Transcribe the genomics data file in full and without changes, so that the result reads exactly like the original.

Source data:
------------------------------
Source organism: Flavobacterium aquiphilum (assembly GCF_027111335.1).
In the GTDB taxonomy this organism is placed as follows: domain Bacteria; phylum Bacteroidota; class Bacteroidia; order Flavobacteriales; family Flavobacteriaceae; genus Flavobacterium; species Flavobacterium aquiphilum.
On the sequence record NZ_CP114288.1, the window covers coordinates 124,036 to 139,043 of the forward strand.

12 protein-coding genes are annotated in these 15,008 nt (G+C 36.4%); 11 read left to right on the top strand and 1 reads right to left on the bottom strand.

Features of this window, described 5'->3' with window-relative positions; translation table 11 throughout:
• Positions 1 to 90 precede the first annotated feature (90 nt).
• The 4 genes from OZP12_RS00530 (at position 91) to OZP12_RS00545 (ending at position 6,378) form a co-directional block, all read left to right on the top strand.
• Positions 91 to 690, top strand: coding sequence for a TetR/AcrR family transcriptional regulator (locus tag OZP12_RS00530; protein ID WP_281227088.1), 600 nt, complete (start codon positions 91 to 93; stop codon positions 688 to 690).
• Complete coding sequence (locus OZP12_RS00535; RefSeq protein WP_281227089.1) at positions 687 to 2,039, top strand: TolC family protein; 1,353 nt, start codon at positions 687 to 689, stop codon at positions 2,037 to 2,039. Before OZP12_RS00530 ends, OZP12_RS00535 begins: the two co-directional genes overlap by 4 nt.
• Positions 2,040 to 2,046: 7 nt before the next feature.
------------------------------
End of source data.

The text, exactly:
Source organism: Flavobacterium aquiphilum (assembly GCF_027111335.1).
In the GTDB taxonomy this organism is placed as follows: domain Bacteria; phylum Bacteroidota; class Bacteroidia; order Flavobacteriales; family Flavobacteriaceae; genus Flavobacterium; species Flavobacterium aquiphilum.
On the sequence record NZ_CP114288.1, the window covers coordinates 124,036 to 139,043 of the forward strand.

12 protein-coding genes are annotated in these 15,008 nt (G+C 36.4%); 11 read left to right on the top strand and 1 reads right to left on the bottom strand.

Features of this window, described 5'->3' with window-relative positions; translation table 11 throughout:
• Positions 1 to 90 precede the first annotated feature (90 nt).
• The 4 genes from OZP12_RS00530 (at position 91) to OZP12_RS00545 (ending at position 6,378) form a co-directional block, all read left to right on the top strand.
• Positions 91 to 690, top strand: coding sequence for a TetR/AcrR family transcriptional regulator (locus tag OZP12_RS00530; protein ID WP_281227088.1), 600 nt, complete (start codon positions 91 to 93; stop codon positions 688 to 690).
• Complete coding sequence (locus OZP12_RS00535; RefSeq protein WP_281227089.1) at positions 687 to 2,039, top strand: TolC family protein; 1,353 nt, start codon at positions 687 to 689, stop codon at positions 2,037 to 2,039. Before OZP12_RS00530 ends, OZP12_RS00535 begins: the two co-directional genes overlap by 4 nt.
• Positions 2,040 to 2,046: 7 nt before the next feature.